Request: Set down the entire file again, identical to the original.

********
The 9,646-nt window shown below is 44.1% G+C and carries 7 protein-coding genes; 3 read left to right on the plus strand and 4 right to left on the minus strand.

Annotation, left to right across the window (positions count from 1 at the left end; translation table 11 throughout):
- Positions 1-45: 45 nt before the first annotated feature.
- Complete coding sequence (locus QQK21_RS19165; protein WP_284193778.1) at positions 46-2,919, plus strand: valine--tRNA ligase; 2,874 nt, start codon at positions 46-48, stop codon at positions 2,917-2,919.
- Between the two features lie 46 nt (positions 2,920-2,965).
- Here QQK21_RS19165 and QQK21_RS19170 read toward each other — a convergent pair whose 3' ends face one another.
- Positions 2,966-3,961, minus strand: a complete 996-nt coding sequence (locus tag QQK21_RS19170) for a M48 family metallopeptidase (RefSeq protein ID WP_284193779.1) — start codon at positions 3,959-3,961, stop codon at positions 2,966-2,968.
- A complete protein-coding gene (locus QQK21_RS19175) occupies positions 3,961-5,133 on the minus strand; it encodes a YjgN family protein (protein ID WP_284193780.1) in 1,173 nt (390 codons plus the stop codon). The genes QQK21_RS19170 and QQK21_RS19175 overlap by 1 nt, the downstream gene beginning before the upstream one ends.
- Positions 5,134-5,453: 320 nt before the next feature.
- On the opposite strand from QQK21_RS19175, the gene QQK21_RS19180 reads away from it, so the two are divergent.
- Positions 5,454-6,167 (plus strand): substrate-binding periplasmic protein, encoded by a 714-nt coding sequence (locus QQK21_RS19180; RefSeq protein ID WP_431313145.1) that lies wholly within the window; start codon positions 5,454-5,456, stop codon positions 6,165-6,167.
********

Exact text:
The 9,646-nt window shown below is 44.1% G+C and carries 7 protein-coding genes; 3 read left to right on the plus strand and 4 right to left on the minus strand.

Annotation, left to right across the window (positions count from 1 at the left end; translation table 11 throughout):
- Positions 1-45: 45 nt before the first annotated feature.
- Complete coding sequence (locus QQK21_RS19165; protein WP_284193778.1) at positions 46-2,919, plus strand: valine--tRNA ligase; 2,874 nt, start codon at positions 46-48, stop codon at positions 2,917-2,919.
- Between the two features lie 46 nt (positions 2,920-2,965).
- Here QQK21_RS19165 and QQK21_RS19170 read toward each other — a convergent pair whose 3' ends face one another.
- Positions 2,966-3,961, minus strand: a complete 996-nt coding sequence (locus tag QQK21_RS19170) for a M48 family metallopeptidase (RefSeq protein ID WP_284193779.1) — start codon at positions 3,959-3,961, stop codon at positions 2,966-2,968.
- A complete protein-coding gene (locus QQK21_RS19175) occupies positions 3,961-5,133 on the minus strand; it encodes a YjgN family protein (protein ID WP_284193780.1) in 1,173 nt (390 codons plus the stop codon). The genes QQK21_RS19170 and QQK21_RS19175 overlap by 1 nt, the downstream gene beginning before the upstream one ends.
- Positions 5,134-5,453: 320 nt before the next feature.
- On the opposite strand from QQK21_RS19175, the gene QQK21_RS19180 reads away from it, so the two are divergent.
- Positions 5,454-6,167 (plus strand): substrate-binding periplasmic protein, encoded by a 714-nt coding sequence (locus QQK21_RS19180; RefSeq protein ID WP_431313145.1) that lies wholly within the window; start codon positions 5,454-5,456, stop codon positions 6,165-6,167.